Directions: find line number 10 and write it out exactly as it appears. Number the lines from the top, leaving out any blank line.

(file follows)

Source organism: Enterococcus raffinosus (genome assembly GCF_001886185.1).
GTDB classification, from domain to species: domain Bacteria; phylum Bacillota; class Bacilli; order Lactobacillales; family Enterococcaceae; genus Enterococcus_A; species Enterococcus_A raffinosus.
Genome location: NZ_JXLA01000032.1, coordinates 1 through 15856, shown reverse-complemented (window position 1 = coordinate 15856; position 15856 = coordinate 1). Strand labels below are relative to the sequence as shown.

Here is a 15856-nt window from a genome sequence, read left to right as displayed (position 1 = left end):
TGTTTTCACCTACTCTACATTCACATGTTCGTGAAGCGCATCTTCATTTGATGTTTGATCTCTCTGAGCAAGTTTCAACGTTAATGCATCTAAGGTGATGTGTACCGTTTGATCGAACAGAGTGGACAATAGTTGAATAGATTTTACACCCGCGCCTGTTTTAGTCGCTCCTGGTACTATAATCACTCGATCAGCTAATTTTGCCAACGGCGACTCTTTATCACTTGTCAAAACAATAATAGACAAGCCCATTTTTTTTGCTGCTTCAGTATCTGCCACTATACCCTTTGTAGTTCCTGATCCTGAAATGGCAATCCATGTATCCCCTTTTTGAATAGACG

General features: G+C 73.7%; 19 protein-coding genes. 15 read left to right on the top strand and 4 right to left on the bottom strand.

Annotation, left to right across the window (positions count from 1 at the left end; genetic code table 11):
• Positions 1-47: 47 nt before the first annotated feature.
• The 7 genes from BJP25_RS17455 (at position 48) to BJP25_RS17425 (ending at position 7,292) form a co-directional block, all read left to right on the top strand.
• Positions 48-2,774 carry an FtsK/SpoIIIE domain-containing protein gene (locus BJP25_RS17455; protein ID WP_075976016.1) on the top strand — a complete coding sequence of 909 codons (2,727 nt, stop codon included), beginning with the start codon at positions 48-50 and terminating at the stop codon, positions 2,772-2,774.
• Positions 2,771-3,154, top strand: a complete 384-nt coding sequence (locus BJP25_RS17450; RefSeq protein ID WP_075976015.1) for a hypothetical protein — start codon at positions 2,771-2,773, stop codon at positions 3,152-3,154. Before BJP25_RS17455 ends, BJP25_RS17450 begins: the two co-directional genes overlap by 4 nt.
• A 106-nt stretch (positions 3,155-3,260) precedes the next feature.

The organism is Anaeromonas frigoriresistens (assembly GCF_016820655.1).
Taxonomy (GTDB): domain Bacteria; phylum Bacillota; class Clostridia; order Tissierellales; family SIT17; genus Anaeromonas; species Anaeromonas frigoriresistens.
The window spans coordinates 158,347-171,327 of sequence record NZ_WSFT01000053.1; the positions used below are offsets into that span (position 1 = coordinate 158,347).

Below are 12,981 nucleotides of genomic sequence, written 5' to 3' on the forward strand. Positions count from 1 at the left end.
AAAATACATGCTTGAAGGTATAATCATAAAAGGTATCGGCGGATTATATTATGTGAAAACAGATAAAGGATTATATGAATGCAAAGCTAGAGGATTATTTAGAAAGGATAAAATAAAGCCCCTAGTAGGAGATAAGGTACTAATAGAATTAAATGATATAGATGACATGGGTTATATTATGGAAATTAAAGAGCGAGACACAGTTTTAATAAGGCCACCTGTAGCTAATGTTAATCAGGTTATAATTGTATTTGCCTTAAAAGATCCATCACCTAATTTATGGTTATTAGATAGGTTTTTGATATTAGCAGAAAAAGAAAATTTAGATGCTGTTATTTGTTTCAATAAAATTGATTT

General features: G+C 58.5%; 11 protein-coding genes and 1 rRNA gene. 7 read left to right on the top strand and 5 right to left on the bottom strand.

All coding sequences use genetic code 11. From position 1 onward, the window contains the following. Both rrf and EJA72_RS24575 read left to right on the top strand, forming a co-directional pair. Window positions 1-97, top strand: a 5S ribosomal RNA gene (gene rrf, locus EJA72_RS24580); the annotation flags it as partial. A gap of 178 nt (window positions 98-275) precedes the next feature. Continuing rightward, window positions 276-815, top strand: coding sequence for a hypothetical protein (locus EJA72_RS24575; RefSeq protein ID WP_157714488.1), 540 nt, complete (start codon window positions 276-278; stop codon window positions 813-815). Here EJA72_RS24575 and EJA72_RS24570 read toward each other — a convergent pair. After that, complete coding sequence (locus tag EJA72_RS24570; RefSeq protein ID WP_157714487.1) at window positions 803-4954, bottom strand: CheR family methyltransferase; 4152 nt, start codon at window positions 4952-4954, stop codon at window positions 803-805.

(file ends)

• Positions 48-2,774 carry an FtsK/SpoIIIE domain-containing protein gene (locus BJP25_RS17455; protein ID WP_075976016.1) on the top strand — a complete coding sequence of 909 codons (2,727 nt, stop codon included), beginning with the start codon at positions 48-50 and terminating at the stop codon, positions 2,772-2,774.